Specifically, it shows icons only, without any text labels identifying what they are. This screenshot is what you typically see:
Although some icons are pretty self-explanatory (like those for Internet Explorer, Microsoft Word, etc.), I like to have the accompanying labels–at least for programs that are currently running. Fortunately, it’s an easy matter to tweak this option in Windows 7. Here’s how:
Right-click an open area of the taskbar, then choose Properties.
In the Taskbar tab, find the Taskbar buttons pull-down menu.
Choose Combine when taskbar is full or Never combine, then click OK.
The first option, which is what I use, keeps the text labels visible until the taskbar gets so crowded as to make that impractical, at which point Windows will ditch the labels and merge multiple instances of running program (like, say, a bunch of Firefox windows) onto a single taskbar icon.
Here’s an “after” shot so you can see the taskbar with text labels:
Password-Protect a Folder in Windows 7
Reader Ash wants to know if there’s a way to password-protect individual folders in Windows 7:
“I have a PC and I am the main user of it 95 percent of the time. As such, I don’t have it request a password from me when it boots, and haven’t setup any user accounts. Occasionally, other people will use this PC, but there are a few documents and personal files I’d like to keep hidden with a password.”
Seems logical to me. Alas, Windows lacks any kind of file- or folder-specific protections. You said you wanted to accomplish this without third-party software, but I’m afraid that’s the only real option. (With multiple user accounts, it’s possible to prevent selected users from accessing designated folders–but that’s a hassle to set up. Besides, you said yourself you don’t have multiple accounts.)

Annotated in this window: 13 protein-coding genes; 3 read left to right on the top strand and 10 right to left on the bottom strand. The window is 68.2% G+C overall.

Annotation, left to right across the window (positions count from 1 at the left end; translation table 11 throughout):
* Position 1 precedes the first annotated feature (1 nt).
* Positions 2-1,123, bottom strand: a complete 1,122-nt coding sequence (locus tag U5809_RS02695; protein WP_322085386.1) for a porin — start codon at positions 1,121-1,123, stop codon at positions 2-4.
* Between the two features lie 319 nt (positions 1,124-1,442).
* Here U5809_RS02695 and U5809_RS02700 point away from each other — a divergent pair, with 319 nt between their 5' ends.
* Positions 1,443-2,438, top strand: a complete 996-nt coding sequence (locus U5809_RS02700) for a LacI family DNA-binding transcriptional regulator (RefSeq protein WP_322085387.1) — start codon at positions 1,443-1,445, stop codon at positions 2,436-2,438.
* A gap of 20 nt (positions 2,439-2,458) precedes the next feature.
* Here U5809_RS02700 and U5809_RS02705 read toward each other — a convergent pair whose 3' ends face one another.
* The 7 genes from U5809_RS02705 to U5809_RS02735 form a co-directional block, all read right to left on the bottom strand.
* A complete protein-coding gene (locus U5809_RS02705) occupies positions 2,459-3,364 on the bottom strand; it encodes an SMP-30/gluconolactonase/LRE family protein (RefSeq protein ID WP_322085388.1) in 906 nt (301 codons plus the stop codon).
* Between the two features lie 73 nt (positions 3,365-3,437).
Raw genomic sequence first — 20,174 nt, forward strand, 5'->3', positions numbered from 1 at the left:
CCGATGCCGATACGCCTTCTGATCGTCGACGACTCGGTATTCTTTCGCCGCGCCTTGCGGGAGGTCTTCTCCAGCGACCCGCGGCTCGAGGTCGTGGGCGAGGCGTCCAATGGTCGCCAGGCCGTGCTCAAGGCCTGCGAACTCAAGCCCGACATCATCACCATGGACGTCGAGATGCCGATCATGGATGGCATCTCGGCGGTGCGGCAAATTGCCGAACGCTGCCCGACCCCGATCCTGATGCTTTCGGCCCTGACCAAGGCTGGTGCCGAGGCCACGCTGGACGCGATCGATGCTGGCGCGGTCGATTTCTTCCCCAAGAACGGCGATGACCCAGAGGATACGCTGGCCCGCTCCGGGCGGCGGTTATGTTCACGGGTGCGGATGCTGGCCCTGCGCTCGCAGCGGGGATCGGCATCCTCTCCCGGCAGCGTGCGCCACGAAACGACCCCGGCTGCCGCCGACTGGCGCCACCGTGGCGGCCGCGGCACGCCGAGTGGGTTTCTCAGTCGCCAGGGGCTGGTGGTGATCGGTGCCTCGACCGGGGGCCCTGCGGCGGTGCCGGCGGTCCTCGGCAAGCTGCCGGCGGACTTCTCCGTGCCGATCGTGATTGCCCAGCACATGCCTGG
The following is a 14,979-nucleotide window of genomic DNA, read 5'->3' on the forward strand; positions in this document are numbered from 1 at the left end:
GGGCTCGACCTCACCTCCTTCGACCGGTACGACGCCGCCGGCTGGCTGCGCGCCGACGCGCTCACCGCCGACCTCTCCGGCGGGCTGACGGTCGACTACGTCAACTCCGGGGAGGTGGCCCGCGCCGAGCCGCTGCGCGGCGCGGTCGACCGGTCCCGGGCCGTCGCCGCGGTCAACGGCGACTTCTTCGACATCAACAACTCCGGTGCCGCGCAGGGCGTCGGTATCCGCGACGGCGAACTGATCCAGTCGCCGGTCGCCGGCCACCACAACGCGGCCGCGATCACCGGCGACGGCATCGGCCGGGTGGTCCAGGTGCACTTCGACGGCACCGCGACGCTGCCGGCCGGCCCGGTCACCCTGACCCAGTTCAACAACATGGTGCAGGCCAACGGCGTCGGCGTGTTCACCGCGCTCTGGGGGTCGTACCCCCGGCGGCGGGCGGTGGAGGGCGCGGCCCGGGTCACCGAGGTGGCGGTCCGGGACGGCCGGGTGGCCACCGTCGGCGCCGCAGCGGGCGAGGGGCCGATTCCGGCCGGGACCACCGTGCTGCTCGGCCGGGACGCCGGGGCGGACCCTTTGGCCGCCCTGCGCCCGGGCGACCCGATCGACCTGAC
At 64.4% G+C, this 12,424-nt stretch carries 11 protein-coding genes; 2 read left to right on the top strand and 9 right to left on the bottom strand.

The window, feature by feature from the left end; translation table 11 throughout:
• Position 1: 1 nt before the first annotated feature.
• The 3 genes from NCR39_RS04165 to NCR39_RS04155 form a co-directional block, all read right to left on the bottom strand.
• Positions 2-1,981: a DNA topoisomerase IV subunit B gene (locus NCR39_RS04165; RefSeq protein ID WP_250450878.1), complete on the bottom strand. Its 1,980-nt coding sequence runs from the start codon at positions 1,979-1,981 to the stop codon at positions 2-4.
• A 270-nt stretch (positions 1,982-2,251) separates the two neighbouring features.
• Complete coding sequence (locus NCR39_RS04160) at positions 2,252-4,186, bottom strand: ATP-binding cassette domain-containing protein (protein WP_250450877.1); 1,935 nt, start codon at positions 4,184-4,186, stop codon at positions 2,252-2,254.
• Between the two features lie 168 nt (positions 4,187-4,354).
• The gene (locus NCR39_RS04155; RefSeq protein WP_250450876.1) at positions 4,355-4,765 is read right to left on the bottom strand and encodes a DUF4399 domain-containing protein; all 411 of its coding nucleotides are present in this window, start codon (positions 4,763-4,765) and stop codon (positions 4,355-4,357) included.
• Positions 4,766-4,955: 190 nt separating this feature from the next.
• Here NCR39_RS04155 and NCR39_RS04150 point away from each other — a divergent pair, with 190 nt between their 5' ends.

If you don’t want to spend any money, consider going the zip route. Most zip managers, including popular freebie 7-Zip, give you the option to password-protect any zipped files and folders. Yes, you have to jump through the hoops of compressing and decompressing folders, but perhaps that’s not a big deal for stuff you access infrequently.
No good? Then drop a few bucks on a utility like Folder Lock, which is designed solely for the purpose of, well, locking folders. It’s a little pricey at $40, so you might also want to check out Iobit’s similar Protected Folder, which costs half as much.
Of course, all these options overlook one of my favorite methods: misdirection. You could create a folder with the world’s most boring name–Widget Sales Projections 2007, for example–and nestle it a few folders deep where no one would ever find it. For someone in your situation, with a computer that’s used by you 95 percent of the time, that might be the simplest and most effective solution.
Compress Files in Windows
Need to send someone a big batch of files? Don’t attach one after another after another to your e-mail. Instead, compress the files into one smaller, easier-to-manage file. In other words, zip them.
The Zip file format has long been used to compress and archive data. Suppose you have, say, 50 Word documents that have a combined size of 5MB. By zipping them, you end up with a single file that’s much smaller–maybe 1MB or even 500KB. Imagine stuffing all your clothes into a tiny, lightweight suitcase–that’s what compression does. Even better, when you open the suitcase, everything comes out wrinkle-free.
If you’re already using a utility like PKZip or WinZip to compress and decompress files, there’s little point in changing. But did you know Windows has zip capabilities built right in? Here’s how to use them on the fly, using the aforementioned e-mail as an example:
Compose your e-mail message, then click Attach File (or whatever is your mail client’s equivalent).
Using the file selector that appears, find the files you want to attach. (They all need to be in the same folder.)
Select all the files you want to zip. (To select multiple files at a time, hold down the Ctrl key while clicking each one in turn.)
Right-click any of the selected files, then choose Send to, Compressed (zipped) folder.
Windows will quickly compress the files and create a new, zipped file that’s immediately ready to be renamed (if necessary–if not, just press Enter).